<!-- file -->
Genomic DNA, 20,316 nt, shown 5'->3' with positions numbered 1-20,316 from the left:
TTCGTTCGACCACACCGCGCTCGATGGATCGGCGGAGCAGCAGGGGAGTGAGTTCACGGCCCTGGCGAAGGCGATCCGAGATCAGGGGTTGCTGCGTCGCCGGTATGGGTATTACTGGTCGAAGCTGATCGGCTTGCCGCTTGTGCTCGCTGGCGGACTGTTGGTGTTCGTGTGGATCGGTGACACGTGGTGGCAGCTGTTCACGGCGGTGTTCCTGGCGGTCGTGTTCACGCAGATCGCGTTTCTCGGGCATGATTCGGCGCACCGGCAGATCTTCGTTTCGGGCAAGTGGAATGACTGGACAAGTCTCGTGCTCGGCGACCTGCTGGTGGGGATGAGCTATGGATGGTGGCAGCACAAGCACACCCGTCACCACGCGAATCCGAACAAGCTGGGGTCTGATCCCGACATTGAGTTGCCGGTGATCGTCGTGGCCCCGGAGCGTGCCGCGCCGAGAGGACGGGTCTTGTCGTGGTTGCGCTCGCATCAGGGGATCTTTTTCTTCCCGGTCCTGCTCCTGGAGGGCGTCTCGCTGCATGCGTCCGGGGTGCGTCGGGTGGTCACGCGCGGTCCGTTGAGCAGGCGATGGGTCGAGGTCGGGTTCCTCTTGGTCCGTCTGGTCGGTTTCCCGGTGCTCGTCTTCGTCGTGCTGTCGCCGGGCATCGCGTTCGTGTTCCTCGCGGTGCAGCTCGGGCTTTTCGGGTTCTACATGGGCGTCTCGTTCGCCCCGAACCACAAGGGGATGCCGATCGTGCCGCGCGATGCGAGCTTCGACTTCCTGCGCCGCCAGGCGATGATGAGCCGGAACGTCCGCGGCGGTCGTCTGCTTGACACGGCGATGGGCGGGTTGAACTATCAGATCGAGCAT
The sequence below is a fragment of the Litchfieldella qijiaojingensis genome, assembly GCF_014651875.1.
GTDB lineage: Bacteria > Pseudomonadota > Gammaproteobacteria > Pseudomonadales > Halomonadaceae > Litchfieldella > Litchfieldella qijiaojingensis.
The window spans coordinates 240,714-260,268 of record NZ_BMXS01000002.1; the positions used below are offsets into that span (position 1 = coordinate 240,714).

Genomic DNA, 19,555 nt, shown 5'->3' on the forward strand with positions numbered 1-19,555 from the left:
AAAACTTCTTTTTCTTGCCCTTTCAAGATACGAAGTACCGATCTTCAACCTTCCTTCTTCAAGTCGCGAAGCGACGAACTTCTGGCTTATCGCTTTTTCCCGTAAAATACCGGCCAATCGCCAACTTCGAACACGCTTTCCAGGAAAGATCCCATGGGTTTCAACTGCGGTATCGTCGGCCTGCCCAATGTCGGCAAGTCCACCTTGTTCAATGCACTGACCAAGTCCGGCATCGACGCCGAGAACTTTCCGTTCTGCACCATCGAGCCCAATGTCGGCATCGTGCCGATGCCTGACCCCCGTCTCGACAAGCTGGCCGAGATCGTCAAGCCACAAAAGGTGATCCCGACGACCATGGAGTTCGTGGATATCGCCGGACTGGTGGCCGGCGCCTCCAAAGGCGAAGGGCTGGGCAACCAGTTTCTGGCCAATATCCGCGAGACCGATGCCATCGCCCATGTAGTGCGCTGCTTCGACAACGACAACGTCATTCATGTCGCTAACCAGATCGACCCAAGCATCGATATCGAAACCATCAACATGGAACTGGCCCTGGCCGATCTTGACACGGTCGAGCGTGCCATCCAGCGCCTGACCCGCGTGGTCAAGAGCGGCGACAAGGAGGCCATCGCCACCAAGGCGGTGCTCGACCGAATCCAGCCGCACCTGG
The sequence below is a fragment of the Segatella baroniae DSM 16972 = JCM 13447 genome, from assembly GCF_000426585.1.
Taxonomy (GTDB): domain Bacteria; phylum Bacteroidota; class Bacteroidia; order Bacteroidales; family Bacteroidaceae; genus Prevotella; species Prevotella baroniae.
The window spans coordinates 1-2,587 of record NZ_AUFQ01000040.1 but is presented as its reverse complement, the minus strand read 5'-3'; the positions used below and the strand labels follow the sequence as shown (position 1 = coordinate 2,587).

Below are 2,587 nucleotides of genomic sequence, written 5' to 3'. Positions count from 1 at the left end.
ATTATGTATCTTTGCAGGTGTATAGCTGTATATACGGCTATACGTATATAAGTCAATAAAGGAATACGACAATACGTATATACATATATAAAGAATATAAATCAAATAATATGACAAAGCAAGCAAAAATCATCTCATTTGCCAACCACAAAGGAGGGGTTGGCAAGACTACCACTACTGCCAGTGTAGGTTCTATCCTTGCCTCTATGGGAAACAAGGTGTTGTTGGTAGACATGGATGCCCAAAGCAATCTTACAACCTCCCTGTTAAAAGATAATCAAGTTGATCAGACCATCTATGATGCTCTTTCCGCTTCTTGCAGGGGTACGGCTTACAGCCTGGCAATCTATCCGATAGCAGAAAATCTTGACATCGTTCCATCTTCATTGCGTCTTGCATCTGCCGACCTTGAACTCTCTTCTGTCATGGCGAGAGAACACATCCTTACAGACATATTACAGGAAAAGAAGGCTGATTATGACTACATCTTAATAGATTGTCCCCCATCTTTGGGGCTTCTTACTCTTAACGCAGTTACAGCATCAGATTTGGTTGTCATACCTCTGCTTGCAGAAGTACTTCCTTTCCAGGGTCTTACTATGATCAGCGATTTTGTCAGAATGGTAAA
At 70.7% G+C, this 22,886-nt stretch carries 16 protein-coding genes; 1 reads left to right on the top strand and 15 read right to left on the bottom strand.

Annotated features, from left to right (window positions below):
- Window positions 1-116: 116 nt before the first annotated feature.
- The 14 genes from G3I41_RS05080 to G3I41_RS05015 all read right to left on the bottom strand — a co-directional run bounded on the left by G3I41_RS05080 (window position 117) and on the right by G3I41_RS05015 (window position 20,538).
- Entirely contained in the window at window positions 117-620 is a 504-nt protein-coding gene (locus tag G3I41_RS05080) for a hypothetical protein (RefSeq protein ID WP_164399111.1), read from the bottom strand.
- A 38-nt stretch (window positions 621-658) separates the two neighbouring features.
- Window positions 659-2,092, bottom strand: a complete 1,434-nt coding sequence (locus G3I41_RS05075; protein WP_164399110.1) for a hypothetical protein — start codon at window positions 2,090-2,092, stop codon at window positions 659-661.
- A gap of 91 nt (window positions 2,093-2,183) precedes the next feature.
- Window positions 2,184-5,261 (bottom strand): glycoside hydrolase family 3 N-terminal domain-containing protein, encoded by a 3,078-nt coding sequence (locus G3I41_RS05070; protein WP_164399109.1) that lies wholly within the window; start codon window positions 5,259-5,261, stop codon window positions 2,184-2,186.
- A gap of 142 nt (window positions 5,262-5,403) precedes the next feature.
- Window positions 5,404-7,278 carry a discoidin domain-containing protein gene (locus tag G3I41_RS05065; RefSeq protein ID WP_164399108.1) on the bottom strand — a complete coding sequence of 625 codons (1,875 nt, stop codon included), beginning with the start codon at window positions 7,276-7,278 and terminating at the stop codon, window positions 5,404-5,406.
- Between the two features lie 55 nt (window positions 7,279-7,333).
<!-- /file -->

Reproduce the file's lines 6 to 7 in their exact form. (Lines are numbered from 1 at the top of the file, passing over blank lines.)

Genomic DNA, 19,555 nt, shown 5'->3' on the forward strand with positions numbered 1-19,555 from the left:
AAAACTTCTTTTTCTTGCCCTTTCAAGATACGAAGTACCGATCTTCAACCTTCCTTCTTCAAGTCGCGAAGCGACGAACTTCTGGCTTATCGCTTTTTCCCGTAAAATACCGGCCAATCGCCAACTTCGAACACGCTTTCCAGGAAAGATCCCATGGGTTTCAACTGCGGTATCGTCGGCCTGCCCAATGTCGGCAAGTCCACCTTGTTCAATGCACTGACCAAGTCCGGCATCGACGCCGAGAACTTTCCGTTCTGCACCATCGAGCCCAATGTCGGCATCGTGCCGATGCCTGACCCCCGTCTCGACAAGCTGGCCGAGATCGTCAAGCCACAAAAGGTGATCCCGACGACCATGGAGTTCGTGGATATCGCCGGACTGGTGGCCGGCGCCTCCAAAGGCGAAGGGCTGGGCAACCAGTTTCTGGCCAATATCCGCGAGACCGATGCCATCGCCCATGTAGTGCGCTGCTTCGACAACGACAACGTCATTCATGTCGCTAACCAGATCGACCCAAGCATCGATATCGAAACCATCAACATGGAACTGGCCCTGGCCGATCTTGACACGGTCGAGCGTGCCATCCAGCGCCTGACCCGCGTGGTCAAGAGCGGCGACAAGGAGGCCATCGCCACCAAGGCGGTGCTCGACCGAATCCAGCCGCACCTGG